Peronet Lamy

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Nativity frontispiece by Lamy

Peronet Lamy (died before July 1453),[1] called Perenet lenlumineur ("Peronet the Illuminator"), was a Gothic painter and manuscript illuminator who spent his career in the employ of the House of Savoy.

Lamy's birthplace is hypothesised to be Saint-Claude in the Bresse, then a Savoyard region bordering France. There is no record of Lamy's birth, but his brother Jean was living in Saint-Claude in 1453.[2]

Lamy's first appearance in the historical record is in Savoy in May 1432, when he added the marginalia to the Escorial Apocalypse, a project on which he worked until 1434. This manuscript for Amadeus VIII of Savoy (also antipope Felix V) had been illustrated by Jean Bapteur beginning in 1428. The records of payment indicate that Lamy illuminated not just the marginalia for all ninety-seven folios, but also all the initials and "certain images".[3] These four miniatures have been identified on folios 24v to 26r; they were painted after Bapteur had left the project, and Lamy had to work around his already existing illustrations.[4]

From these miniatures it has been possible for art historians to characterise Lamy's work in terms of phases. In the miniatures, his early work, the figures are brightly coloured and softly outlined, although they have been compared unfavourably as "blander" than Bapteur's.[5] His style is influenced heavily by Franco-Flemish art. Maxence Petit-Delchet calls him "franco-flamande" (Franco-Flemish), while Bapteur he labels "franco-italien" (Franco-Italian).[5] In time Lamy's style grew darker and more angular.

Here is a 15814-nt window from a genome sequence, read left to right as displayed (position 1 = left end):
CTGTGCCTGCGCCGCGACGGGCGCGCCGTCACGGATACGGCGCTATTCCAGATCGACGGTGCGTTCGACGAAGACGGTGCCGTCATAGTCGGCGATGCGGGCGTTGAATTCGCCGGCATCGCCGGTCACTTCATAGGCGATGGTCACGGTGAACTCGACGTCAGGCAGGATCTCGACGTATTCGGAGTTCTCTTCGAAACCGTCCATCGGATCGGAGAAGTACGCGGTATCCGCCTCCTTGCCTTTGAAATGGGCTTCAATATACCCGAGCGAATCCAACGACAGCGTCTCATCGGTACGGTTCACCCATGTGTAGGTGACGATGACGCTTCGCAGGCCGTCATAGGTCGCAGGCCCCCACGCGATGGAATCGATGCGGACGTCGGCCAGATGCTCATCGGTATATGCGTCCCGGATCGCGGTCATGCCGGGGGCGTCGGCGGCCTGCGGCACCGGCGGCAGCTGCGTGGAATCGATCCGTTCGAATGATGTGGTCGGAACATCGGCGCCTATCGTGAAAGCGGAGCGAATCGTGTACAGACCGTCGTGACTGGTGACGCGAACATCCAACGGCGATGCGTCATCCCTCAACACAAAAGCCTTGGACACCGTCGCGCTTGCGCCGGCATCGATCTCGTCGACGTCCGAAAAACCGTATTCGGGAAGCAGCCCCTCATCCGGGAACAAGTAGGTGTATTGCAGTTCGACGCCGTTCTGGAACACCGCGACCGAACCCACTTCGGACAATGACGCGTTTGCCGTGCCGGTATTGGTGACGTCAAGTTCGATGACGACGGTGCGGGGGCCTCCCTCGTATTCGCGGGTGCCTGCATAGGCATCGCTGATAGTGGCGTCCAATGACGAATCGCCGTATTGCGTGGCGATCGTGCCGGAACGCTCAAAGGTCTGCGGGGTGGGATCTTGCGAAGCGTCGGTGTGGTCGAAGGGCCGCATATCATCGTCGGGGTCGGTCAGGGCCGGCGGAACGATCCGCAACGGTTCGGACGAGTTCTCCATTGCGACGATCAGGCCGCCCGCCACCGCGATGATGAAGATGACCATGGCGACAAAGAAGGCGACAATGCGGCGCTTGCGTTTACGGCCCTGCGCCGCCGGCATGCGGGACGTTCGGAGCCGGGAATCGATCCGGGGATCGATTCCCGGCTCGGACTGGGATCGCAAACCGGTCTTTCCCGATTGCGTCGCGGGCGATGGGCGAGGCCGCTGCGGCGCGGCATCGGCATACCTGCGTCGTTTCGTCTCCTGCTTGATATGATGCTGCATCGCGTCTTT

Lamy's landscape of Isauria for the Paduan Notitia

In August 1432 Lamy was again working with Bapteur, this time on the sale nove (new room) and new chapel of the château at Thonon—the project which had taken Bapteur away from the Apocalypse. This is Lamy's only preserved or recorded non-manuscript work. For the rest of his life he was a miniaturist, but none of the manuscripts he worked on has been identified.[6] In 1434, before he had even ceased work on the Apocalypse, Lamy illuminated a book of hours for Anne of Lusignan, giving it one hundred gold letters. In 1436 Lamy completed a Nativity scene for the frontispiece of a Gospel book commissioned by Pietro Donato; the rest of the illuminations in this work were done by Johannes de Monterchio.[7] The identification of this work as Lamy's was first communicated to the Pierpont Morgan Library by Otto Pächt in 1943. While the bulk of the Gospel lectionary is in the Paduan style, the frontispiece is distinctly un-Italian; it was once attributed to an Upper Rhenish artist.[8] Probably Lamy was hired by Donato while the latter was attending the Council of Basel.[9] Donato hired Lamy again to work on the miniatures for his copy of the Codex Spirensis, an important Carolingian compilation containing notably the Notitia Dignitatum and De rebus bellicis. The initials in this manuscript are by others. The miniatures are immensely useful to scholars as basically faithful reproductions of the originals, shedding much light on the late Roman army.[10] The architectural illustrations in the Notitia appear influenced by the manuscript workshop of the French regent, John, Duke of Bedford. At least one of the illustrations, a view of Constantinople, appears to have been an addition of Peronet not found in the original.[11] Peronet produced another copy of the Notitia (which was in Florence c.1443) wherein the miniatures are sylised and "modernised".[12]